Philosophy of Photography 11 (1-2):99-111 (2020)

Photography has an important place in picturing and documenting environmental changes, especially when they occur in distant areas, or are inaccessible from ground level and/or imperceptible to the naked eye due to their scale. As the invention of photographic technology was officially registered only 55 years after the invention of the steam engine, most subsequent transformations of the environment have been well documented. One needs to distinguish the time of human changes to the environment, the Anthropocene, from images of the era this term names, which are the way humans learn of their own environmental deeds. Such images may be dependent, yet they are also distinct insofar as they influence the perception as well as the production of the Anthropocene itself, framed by limits of the static, fractioned, subjectivized and perspectival medium of photography. In this vein, the article risks proposing yet another in a long series of neologisms that aim to define the unstable or extreme times we live in: the Photographocene. The Photographocene marks various phases of the human relationship to the environment in which photographs have documented, directly communicated and announced impending environmental processes directly caused by human actions. Yet, this is also an era marked by photographic images of the environment that report but also pollute our relationship to the environment by forming an alternate reality. Thus, this concept enables one to articulate the role that images have in our understanding of the past–present–future human impact on the environment.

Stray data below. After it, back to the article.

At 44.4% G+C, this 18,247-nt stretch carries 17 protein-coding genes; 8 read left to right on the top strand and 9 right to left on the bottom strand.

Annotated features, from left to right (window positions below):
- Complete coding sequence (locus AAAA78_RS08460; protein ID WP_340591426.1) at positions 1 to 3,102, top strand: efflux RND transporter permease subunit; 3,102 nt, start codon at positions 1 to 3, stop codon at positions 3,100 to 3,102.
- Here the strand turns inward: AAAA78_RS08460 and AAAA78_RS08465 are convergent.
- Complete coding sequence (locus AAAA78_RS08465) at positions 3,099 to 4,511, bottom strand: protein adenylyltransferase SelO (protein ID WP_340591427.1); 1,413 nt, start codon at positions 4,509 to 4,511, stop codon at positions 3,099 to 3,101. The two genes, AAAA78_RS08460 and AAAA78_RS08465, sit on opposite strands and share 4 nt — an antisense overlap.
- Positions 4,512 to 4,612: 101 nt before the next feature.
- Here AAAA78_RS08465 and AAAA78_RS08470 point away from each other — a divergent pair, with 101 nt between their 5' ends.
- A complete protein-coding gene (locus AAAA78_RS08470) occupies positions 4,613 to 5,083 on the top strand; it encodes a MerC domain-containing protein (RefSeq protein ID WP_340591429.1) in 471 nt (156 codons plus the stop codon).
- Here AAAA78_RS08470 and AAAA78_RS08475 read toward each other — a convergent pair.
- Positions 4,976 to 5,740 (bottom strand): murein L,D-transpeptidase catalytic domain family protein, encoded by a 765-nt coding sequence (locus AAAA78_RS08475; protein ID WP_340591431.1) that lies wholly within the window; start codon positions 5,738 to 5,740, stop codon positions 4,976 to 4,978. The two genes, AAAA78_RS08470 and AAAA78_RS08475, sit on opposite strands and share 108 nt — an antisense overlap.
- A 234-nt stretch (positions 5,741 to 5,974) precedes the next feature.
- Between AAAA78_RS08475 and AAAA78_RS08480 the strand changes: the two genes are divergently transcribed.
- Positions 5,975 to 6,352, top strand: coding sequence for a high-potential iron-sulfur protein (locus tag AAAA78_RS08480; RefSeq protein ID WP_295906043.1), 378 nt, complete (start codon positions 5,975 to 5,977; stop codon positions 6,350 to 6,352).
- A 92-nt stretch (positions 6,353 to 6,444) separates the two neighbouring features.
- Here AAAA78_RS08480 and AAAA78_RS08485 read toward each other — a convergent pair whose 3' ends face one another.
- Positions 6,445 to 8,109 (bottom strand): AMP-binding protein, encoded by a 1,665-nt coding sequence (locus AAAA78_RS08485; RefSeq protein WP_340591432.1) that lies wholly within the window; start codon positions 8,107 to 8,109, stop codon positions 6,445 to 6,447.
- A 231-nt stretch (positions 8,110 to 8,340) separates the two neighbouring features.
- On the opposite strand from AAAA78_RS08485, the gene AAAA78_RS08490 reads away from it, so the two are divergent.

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DOI 10.1386/pop_00030_1
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